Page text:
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I have a toshiba portege M400 will I have to continue using Windows XP or Windows 7 to get the full tablet functionality or is there a linux OS that is just as good or better? E.g. a Version of Ubantu, Mint or one of the more popular ones?

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Last Post by sirisrikanth6
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I don't have this tablet PC, but I did do a Google search for you. Users are reporting that all is working fine with Ubuntu. One thing to keep in mind is that Ubuntu is distributed as a live CD so you can try it out before installing it just to make sure that everything works for you.

As far as "as good or better" is concerned I suppose that it depends on what you do. Windows is better suited for some tasks while Linux is better suited, in my opinion at least, for others. I recommend downloading Ubuntu and giving it a test run. All it will cost you is some bandwidth and a blank CD. If you like it then install it. If you don't then give the CD away and your Windows install machine will still be just the way you left it.

Edited by necrolin: n/a

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I don't have this tablet PC, but I did do a Google search for you. Users are reporting that all is working fine with Ubuntu. One thing to keep in mind is that Ubuntu is distributed as a live CD so you can try it out before installing it just to make sure that everything works for you.

As far as "as good or better" is concerned I suppose that it depends on what you do. Windows is better suited for some tasks while Linux is better suited, in my opinion at least, for others. I recommend downloading Ubuntu and giving it a test run. All it will cost you is some bandwidth and a blank CD. If you like it then install it. If you don't then give the CD away and your Windows install machine will still be just the way you left it.

Thanks I have tried that before, however I am looking for the stylus, pen support by linux so I can draw, write on the screen in linux programs, I don't think that is widely support or has software for it. See: http://en.wikipedia.org/wiki/Tablet_pc#Linux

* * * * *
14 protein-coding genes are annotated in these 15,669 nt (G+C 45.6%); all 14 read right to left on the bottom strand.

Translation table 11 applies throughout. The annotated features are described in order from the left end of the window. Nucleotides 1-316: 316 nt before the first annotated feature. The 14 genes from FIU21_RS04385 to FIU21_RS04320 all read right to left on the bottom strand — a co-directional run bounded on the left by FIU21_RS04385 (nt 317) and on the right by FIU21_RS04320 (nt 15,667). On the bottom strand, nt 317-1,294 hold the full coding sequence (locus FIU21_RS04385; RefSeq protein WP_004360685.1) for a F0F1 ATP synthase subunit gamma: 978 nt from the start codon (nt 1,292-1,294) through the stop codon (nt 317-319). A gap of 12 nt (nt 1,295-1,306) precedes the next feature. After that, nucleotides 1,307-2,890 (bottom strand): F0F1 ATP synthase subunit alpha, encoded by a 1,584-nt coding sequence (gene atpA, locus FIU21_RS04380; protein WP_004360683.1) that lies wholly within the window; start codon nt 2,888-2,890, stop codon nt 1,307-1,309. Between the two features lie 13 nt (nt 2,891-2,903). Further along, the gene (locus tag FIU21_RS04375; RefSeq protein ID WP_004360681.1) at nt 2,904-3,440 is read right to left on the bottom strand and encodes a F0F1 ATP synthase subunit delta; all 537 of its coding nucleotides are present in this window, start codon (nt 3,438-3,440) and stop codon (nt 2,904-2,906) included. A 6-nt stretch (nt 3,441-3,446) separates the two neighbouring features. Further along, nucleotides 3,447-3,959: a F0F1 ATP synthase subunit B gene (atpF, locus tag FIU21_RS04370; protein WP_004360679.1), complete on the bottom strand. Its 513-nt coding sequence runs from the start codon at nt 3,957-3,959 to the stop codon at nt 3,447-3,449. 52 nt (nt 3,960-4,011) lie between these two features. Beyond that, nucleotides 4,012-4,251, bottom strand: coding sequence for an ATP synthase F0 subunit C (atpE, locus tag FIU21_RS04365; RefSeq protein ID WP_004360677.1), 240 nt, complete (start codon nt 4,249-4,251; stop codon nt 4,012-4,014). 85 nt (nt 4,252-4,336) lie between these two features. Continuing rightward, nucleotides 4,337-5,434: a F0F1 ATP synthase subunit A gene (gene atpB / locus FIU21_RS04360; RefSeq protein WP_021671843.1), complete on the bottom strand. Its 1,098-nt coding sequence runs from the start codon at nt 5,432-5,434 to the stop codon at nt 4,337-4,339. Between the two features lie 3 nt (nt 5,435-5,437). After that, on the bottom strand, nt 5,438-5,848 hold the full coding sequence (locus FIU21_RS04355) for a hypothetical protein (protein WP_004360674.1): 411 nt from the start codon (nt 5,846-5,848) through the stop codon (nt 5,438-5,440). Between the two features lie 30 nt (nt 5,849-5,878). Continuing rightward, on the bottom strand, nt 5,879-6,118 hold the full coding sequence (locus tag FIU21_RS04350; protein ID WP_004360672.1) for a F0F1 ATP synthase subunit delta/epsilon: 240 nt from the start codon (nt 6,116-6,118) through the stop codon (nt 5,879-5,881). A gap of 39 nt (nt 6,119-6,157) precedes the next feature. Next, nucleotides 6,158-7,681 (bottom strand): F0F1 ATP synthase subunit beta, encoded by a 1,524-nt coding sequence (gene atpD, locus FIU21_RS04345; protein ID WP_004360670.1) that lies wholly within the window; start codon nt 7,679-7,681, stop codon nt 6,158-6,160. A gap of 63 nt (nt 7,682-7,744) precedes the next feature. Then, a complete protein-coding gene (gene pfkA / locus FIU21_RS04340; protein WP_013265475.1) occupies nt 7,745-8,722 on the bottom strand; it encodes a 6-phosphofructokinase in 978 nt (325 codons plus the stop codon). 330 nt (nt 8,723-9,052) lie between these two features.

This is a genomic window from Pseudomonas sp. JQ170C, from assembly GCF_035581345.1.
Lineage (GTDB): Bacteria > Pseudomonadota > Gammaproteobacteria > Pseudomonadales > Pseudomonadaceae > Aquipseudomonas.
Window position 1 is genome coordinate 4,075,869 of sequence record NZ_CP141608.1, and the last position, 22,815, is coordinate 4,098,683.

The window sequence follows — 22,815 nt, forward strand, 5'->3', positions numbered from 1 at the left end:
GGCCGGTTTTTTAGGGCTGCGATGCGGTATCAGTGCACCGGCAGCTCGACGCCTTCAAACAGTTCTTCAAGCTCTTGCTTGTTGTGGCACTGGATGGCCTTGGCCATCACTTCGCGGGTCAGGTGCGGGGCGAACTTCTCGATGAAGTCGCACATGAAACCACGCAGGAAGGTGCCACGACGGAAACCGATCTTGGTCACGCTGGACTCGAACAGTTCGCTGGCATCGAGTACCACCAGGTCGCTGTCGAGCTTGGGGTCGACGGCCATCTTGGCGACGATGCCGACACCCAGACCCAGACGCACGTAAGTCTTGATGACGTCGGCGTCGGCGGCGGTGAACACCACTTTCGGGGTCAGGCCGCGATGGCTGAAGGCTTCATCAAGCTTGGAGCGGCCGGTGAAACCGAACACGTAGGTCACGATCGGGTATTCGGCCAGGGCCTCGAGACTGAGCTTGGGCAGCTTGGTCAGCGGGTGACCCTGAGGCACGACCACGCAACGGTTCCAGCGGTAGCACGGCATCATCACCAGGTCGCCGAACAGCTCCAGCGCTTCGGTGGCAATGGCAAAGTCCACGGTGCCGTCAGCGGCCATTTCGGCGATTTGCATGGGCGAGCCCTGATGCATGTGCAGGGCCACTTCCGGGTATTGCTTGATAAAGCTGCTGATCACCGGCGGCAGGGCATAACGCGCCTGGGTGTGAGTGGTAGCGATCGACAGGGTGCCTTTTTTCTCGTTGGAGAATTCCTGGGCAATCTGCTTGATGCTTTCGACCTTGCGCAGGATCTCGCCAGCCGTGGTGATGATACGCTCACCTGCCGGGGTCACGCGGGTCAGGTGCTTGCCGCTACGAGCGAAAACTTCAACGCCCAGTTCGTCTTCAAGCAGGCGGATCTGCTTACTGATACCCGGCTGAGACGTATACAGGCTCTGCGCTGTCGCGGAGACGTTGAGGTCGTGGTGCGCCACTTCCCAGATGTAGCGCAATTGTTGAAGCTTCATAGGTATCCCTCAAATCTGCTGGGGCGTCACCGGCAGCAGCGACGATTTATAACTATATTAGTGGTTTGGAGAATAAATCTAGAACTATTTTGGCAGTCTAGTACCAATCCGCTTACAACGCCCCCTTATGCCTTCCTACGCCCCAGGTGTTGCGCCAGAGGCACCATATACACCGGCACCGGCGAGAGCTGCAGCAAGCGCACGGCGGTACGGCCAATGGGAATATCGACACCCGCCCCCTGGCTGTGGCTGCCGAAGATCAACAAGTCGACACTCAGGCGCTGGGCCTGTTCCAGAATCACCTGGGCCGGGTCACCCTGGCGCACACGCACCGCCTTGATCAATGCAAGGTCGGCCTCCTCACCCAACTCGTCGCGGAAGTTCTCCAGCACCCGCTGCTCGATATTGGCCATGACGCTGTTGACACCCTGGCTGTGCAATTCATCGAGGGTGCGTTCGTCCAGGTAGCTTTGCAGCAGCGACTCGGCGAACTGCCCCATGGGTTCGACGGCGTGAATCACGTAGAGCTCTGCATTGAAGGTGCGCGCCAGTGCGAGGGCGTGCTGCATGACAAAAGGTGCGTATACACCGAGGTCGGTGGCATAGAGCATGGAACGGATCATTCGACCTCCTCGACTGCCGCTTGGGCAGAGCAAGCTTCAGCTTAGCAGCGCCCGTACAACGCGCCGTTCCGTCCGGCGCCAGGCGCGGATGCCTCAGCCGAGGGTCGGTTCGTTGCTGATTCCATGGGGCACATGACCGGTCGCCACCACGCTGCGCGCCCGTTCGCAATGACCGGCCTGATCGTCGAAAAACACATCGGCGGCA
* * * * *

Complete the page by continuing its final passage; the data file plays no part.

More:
I think there is no support by open office so I may still need to use windows office. What else could I do? Can someone build a os that will work or develop one?

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Thanks I have tried that before, however I am looking for the stylus, pen support by linux so I can draw, write on the screen in linux programs, I don't think that is widely support or has software for it. See: http://en.wikipedia.org/wiki/Tablet_pc#Linux

I think there is no support by open office so I may still need to use windows office. What else could I do? Can someone build a os that will work or develop one?

The report that I read clearly stated that the stylus was automatically detected and configured by the latest version of Ubuntu. Can't help you much more than that though, sorry. I don't use a stylus, but I have seen them used with Linux. I don't think that Ubuntu includes the program for inputing your writing by default so it's something that you may need to search for it in the repositories. Wish I could be more helpful.

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I have an old RM Tablet PC (which uses a Wacom tablet/screen) at home which is currently running Ubuntu 9.04 on it with no problems.
The stylus works fine for the usual mouse-like activities (e.g. navigating the file-system and for drawing in gimp, blender and Inkscape etc.)

Regarding handwriting to text:
I know there are a few on-screen keyboards that work with the tablet/stylus in linux, but I don't know offhand if any of them support converting handwriting to text. I use a mini-usb keyboard with my tablet for text input, so I've not used any of the on-screen keyboards yet. But it might be worth trying a few of them and having a play just in case they do have input panels for converting handwriting to text. I've got a sneaky suspicion that at least one of them does.

If you can find an on-screen keyboard that supports handwriting to text, that would probably solve your problem! Try taking a look in the repositories or perhaps do a quick google to see if there are any other open source on-screen keyboards for linux that perhaps aren't in any of the major distros repositories.

There's quite a lot of open source linux software out there that doesn't get into the main repositories of the major distros. The only minor downside to this of course is that you'd probably have to build the software from source (which could prove to be a pain if it has obscure dependencies), unless the project owners have pre-compiled packages for your distro/platform.

Cheers for now,
Jas.

Edited by JasonHippy: n/a

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i got a doubt rearding the OS...the thing is that " can i install a linux os in my Android tablet pc with out dual booting..completely linux as a single OS and i want to remove all the Android stuff in my tablet is it possible...dont think its irrelevant "

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